Monday, November 5, 2007

Chrysler Financial riles non-floorplan dealers

Bradford Wernle
Automotive News
November 5, 2007 - 12:01 am ET

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DETROIT — Chrysler Financial is making it tougher for dealers who do not finance inventories with the captive finance arm.

Under a new policy, non-floorplan dealers who sell vehicles through Chrysler Financial will be reimbursed more slowly for retail and lease contracts than dealers who floorplan with Chrysler Financial. The policy and several related ones took effect Oct. 22.

A dealer who floorplans with Chrysler Financial gets almost instant payment for the vehicle loan or lease, allowing the dealer to pay the floorplan loan. But for a non-floorplan dealership, Chrysler Financial will advance money to cover a loan or lease deal only after paperwork is complete. The delay could be more than a week, dealers say.

Non-floorplan dealers complain the policy will hurt cash flow on retail deals they do with Chrysler Financial, such as 0 percent financing or subvented lease rates.

One dealer, who declined to be named, said the policy would cost him about $6.60 for every day Chrysler Financial held up funding of a $30,000 contract at 8 percent interest. That might seem like a small amount, he said, but it adds up in multiple contracts.

'Premium service'
Mark Manzo, Chrysler Financial's vice president of sales and marketing, said Chrysler Financial is merely offering a premium service to dealers who floorplan through the captive.

"That premium service has to be paid for," Manzo said.

Other automakers offer loyalty programs to floorplan customers. For instance, dealers who finance inventories through Toyota Financial Services get a discount rate. They also get discounts on vehicle financing on lease contracts, said Toyota Financial Services spokeswoman Kerry Rivera.

Ford Motor Credit Co. offers loyalty incentives, including deals on loans and leases, as well as credits against floorplan expenses, says spokeswoman Meredith Libbey.

GMAC Financial Services spokesman Mike Stoller says General Motors floorplan dealers are eligible for programs that reward retail penetration. Benefits include discounts on dealer training and auctions, equipment loans and reward programs, he said.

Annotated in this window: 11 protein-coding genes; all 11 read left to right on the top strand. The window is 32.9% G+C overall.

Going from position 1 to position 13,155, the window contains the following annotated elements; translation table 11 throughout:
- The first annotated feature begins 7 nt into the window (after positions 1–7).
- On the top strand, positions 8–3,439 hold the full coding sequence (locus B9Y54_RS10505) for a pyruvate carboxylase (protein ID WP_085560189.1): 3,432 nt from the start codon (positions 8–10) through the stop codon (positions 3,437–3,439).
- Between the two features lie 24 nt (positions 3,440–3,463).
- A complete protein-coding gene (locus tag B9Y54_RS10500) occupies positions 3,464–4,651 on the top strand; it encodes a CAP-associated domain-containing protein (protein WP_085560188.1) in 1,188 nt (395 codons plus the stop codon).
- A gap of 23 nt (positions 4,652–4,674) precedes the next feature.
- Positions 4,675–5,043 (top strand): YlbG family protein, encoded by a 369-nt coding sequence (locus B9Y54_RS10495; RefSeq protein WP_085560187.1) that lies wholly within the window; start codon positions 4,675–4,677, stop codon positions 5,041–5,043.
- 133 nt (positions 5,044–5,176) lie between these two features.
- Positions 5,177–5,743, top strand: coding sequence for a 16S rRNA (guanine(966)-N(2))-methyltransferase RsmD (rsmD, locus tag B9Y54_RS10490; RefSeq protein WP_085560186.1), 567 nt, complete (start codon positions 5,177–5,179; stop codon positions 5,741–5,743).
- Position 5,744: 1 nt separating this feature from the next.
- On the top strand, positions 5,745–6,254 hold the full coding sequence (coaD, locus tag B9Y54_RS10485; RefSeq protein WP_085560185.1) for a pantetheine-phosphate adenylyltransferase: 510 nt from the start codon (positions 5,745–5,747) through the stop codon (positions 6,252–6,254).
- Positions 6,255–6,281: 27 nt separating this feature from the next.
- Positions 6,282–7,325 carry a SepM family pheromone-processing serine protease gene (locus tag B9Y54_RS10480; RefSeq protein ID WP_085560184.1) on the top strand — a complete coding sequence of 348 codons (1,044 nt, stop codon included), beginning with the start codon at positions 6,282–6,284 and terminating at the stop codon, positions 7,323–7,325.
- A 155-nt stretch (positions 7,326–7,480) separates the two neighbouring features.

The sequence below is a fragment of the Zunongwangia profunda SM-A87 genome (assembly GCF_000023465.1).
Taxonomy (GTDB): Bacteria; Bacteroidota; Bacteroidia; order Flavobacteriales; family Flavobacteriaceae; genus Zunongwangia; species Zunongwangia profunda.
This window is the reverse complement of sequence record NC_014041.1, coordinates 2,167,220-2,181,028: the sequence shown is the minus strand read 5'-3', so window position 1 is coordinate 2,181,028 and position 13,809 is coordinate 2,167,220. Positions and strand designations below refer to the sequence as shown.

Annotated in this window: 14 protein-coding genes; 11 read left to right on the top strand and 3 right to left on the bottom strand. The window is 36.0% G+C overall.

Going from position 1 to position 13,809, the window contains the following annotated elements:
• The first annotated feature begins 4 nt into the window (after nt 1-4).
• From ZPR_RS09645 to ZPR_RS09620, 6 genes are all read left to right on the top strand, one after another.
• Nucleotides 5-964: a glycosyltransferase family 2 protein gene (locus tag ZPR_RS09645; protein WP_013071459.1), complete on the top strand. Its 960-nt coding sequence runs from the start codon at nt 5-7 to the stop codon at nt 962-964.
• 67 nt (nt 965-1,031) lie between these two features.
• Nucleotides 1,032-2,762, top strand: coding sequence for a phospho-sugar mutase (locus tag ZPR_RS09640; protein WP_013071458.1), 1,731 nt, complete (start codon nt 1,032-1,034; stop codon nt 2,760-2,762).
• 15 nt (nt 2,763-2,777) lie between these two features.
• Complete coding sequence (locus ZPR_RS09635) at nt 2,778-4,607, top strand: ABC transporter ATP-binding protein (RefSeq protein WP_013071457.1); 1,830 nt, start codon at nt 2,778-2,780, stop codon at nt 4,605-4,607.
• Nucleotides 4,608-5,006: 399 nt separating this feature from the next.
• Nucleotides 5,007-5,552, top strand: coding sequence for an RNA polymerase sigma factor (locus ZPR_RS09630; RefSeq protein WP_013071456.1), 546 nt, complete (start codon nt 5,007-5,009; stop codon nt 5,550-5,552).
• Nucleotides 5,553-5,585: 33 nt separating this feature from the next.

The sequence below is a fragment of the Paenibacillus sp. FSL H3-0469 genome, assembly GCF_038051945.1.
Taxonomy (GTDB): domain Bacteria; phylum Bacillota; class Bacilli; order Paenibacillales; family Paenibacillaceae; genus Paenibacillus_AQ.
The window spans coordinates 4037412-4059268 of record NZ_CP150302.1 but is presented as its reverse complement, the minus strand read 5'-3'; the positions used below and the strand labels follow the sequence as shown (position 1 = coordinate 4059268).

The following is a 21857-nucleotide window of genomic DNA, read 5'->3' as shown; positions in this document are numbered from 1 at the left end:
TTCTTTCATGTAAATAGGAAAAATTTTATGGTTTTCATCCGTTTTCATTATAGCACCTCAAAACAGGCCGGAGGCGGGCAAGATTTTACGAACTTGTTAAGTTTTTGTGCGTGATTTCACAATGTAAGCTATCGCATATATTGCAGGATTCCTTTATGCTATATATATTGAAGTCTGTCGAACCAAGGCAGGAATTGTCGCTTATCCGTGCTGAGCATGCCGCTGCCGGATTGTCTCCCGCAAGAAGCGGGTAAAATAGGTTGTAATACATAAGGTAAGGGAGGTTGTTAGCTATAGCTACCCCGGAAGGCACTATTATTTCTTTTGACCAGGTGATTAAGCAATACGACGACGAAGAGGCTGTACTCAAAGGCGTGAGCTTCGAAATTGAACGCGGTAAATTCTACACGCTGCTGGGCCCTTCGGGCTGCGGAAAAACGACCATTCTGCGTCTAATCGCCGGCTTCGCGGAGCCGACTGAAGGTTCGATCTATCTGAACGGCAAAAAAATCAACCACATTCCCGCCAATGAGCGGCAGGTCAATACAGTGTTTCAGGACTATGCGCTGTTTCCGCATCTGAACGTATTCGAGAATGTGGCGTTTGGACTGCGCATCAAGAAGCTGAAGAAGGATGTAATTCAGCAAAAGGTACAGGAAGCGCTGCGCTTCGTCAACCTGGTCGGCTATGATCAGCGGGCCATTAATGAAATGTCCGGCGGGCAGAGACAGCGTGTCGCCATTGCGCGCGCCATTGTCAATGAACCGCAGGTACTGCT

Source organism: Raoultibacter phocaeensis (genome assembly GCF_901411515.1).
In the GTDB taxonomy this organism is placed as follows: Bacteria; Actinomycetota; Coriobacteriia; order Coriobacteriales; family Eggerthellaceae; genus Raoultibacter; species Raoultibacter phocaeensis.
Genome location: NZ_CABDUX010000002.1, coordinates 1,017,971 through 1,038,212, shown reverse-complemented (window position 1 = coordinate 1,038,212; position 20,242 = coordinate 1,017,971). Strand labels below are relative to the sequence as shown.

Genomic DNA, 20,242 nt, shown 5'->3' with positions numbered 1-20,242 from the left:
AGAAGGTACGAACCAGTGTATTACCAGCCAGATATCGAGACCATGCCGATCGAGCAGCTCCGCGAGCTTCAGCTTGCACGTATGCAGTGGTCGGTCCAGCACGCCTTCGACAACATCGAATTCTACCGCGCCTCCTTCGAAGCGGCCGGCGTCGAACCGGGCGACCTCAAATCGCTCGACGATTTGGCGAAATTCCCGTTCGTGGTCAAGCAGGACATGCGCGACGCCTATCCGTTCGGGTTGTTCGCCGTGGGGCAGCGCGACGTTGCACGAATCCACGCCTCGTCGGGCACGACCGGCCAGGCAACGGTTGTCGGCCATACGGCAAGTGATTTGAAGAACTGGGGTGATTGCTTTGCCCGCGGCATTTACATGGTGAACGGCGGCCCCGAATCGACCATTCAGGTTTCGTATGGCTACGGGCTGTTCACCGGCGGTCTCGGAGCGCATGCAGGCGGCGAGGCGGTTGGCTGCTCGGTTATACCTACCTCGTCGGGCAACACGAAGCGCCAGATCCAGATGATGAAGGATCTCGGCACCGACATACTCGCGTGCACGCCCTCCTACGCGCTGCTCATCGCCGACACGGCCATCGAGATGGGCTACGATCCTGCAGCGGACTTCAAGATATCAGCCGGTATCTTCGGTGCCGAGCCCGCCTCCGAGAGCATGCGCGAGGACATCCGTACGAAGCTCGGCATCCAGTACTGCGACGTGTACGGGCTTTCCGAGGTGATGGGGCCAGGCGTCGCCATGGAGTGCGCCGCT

"Think of it like an airline reward program," Stoller said.

Chuck Eddy, owner of Bob and Chuck Eddy Chrysler-Jeep-Dodge in Austintown, Ohio, and Chrysler's NADA representative, said the policy change puts Chrysler Financial in line with banks. Dealers who use independent finance sources must wait for their money, too, he said.

"It goes back to the old thing — membership has its privileges."

Even dealers who do not use Chrysler Financial for loans must work through the captive to use its special programs like 0 percent financing or subsidized lease rates.

Extra interest
The policy means dealers who don't floorplan with Chrysler Financial still could be paying interest on vehicles for several days after customers have driven them off the lot.

Doug Alley, a Dodge dealer in Kingsport, Tenn., who does not floorplan with Chrysler Financial, said the new policy is not a big problem for him, but it could hurt some dealers' cash flow.

"If you've got a $30,000 contract you're not funding on for three to four days, you've got that $30,000 out there you might otherwise have put to work, either buying a used car or investing it somewhere," Alley said.

An executive from a dealership group that doesn't floorplan with Chrysler Financial said the policy is unfair.

"They're trying to coerce dealers to floor with them and make it uncompetitive for those who don't," the executive said.

Greg Rairdon, a Seattle-area dealer who owns four Chrysler stores, says he feels that the decisiveness and energy of Chrysler LLC's new management has not filtered over to the finance arm. Chrysler Financial, like Chrysler LLC, is owned by Cerberus Capital Management but is operated independently.

"Forty three percent of the Chrysler dealers do not floorplan with Chrysler Financial," Rairdon said. Chrysler Financial is "going to have to partner with those 43 percent if they're going to be successful."

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